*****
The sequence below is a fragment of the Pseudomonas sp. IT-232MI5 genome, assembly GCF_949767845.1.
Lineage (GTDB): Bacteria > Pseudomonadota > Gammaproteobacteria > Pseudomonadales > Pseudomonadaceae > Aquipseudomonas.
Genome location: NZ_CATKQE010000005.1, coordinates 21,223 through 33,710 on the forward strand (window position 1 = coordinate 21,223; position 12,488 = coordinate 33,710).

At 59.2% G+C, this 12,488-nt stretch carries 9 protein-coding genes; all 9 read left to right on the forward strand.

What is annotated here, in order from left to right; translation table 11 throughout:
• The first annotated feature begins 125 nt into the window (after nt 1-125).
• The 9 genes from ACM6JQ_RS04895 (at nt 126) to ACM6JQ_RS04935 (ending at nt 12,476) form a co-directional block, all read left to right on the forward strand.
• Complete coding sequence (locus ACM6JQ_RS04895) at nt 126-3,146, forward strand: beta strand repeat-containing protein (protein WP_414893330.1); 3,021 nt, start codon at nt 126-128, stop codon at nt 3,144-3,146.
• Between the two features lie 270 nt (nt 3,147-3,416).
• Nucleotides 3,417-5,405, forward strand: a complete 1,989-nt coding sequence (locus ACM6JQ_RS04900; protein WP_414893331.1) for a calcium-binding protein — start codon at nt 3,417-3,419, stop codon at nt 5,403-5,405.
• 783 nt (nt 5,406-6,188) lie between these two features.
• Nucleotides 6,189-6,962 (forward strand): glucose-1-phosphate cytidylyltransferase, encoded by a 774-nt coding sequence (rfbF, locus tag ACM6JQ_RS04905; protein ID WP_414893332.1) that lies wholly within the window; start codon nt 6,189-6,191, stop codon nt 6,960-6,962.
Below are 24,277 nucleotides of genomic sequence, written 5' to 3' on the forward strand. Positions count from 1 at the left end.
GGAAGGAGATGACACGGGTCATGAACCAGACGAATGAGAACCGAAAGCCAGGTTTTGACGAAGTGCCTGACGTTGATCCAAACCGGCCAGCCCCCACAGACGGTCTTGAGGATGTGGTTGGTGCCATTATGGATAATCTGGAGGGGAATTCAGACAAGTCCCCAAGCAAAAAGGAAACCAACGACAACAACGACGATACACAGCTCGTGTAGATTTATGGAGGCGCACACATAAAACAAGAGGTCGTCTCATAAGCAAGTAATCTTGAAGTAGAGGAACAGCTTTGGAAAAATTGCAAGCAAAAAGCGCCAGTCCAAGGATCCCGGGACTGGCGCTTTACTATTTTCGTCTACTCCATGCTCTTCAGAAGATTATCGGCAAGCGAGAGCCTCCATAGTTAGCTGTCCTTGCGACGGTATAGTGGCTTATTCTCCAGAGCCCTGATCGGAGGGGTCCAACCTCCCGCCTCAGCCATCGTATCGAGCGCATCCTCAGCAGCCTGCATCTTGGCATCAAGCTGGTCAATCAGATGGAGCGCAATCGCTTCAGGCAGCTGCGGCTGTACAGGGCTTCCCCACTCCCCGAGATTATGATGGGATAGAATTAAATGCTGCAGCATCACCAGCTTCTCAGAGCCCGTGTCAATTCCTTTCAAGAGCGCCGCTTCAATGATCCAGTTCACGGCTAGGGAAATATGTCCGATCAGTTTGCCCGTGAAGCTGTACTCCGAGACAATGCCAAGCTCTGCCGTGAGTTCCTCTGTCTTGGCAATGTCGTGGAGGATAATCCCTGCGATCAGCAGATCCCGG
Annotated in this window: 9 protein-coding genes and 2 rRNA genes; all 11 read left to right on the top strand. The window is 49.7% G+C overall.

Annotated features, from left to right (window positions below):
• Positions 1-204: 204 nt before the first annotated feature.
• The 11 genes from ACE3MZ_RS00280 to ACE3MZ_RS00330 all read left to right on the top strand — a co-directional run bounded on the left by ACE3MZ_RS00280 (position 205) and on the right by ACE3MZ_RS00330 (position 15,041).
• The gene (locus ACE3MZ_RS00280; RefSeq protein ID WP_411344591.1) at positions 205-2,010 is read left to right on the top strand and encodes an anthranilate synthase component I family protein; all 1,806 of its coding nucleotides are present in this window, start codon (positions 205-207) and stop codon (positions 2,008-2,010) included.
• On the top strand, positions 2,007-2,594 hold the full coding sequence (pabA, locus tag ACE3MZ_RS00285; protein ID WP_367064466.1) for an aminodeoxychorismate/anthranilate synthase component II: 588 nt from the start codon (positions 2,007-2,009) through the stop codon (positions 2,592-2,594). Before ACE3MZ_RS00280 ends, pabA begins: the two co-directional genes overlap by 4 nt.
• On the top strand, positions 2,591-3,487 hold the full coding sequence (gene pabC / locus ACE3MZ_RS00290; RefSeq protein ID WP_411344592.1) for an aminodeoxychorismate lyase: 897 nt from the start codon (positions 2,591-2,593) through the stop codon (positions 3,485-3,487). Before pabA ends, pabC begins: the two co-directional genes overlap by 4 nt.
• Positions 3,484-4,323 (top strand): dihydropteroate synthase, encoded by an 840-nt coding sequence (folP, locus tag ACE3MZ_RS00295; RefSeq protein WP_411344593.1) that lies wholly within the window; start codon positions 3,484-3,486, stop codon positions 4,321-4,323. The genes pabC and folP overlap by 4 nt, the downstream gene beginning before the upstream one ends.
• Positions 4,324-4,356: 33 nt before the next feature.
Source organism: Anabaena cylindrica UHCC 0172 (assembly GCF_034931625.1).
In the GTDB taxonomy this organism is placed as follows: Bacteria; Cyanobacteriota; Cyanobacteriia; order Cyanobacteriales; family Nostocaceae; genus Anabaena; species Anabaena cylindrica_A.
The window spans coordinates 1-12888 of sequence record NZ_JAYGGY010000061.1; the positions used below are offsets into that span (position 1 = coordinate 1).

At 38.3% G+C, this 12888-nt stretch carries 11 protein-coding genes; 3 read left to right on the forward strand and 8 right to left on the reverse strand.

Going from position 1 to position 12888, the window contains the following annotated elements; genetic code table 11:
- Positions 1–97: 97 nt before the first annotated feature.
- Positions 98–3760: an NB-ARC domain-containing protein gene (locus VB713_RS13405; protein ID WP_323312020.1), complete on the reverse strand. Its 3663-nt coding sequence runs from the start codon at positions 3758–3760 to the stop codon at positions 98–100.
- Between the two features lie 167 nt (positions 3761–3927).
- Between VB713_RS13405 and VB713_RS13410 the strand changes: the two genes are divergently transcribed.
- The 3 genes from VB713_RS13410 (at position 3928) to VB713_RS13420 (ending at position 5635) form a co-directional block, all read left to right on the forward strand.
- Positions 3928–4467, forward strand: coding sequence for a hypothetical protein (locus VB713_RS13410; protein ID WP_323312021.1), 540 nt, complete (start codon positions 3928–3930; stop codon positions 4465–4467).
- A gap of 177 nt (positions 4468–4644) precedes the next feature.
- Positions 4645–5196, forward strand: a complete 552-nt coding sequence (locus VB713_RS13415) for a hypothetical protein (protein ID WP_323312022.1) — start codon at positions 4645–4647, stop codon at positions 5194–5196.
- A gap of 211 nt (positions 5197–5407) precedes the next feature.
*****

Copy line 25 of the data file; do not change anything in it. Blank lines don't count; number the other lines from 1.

In the GTDB taxonomy this organism is placed as follows: Bacteria; Cyanobacteriota; Cyanobacteriia; order Cyanobacteriales; family Nostocaceae; genus Anabaena; species Anabaena cylindrica_A.